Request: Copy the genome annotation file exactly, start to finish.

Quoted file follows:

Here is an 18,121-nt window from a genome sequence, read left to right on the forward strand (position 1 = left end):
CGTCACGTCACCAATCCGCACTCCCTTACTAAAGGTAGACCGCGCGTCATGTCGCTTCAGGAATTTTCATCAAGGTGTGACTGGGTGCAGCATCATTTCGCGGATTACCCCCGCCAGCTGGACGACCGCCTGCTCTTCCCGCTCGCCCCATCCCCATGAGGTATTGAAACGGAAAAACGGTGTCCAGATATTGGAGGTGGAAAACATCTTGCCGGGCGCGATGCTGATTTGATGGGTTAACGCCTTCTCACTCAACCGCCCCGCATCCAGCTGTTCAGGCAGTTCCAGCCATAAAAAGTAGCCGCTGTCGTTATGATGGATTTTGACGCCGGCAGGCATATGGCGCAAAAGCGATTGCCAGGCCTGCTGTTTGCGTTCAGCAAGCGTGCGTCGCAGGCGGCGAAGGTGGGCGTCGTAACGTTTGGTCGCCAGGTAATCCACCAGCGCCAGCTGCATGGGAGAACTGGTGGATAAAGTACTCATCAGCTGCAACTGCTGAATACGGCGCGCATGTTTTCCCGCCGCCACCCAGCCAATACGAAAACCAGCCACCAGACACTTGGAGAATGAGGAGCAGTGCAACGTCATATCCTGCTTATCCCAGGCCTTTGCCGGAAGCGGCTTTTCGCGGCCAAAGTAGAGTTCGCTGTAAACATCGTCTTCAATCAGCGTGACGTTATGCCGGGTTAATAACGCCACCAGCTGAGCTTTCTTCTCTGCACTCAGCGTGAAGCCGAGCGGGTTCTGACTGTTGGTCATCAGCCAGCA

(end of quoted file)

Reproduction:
Here is an 18,121-nt window from a genome sequence, read left to right on the forward strand (position 1 = left end):
CGTCACGTCACCAATCCGCACTCCCTTACTAAAGGTAGACCGCGCGTCATGTCGCTTCAGGAATTTTCATCAAGGTGTGACTGGGTGCAGCATCATTTCGCGGATTACCCCCGCCAGCTGGACGACCGCCTGCTCTTCCCGCTCGCCCCATCCCCATGAGGTATTGAAACGGAAAAACGGTGTCCAGATATTGGAGGTGGAAAACATCTTGCCGGGCGCGATGCTGATTTGATGGGTTAACGCCTTCTCACTCAACCGCCCCGCATCCAGCTGTTCAGGCAGTTCCAGCCATAAAAAGTAGCCGCTGTCGTTATGATGGATTTTGACGCCGGCAGGCATATGGCGCAAAAGCGATTGCCAGGCCTGCTGTTTGCGTTCAGCAAGCGTGCGTCGCAGGCGGCGAAGGTGGGCGTCGTAACGTTTGGTCGCCAGGTAATCCACCAGCGCCAGCTGCATGGGAGAACTGGTGGATAAAGTACTCATCAGCTGCAACTGCTGAATACGGCGCGCATGTTTTCCCGCCGCCACCCAGCCAATACGAAAACCAGCCACCAGACACTTGGAGAATGAGGAGCAGTGCAACGTCATATCCTGCTTATCCCAGGCCTTTGCCGGAAGCGGCTTTTCGCGGCCAAAGTAGAGTTCGCTGTAAACATCGTCTTCAATCAGCGTGACGTTATGCCGGGTTAATAACGCCACCAGCTGAGCTTTCTTCTCTGCACTCAGCGTGAAGCCGAGCGGGTTCTGACTGTTGGTCATCAGCCAGCA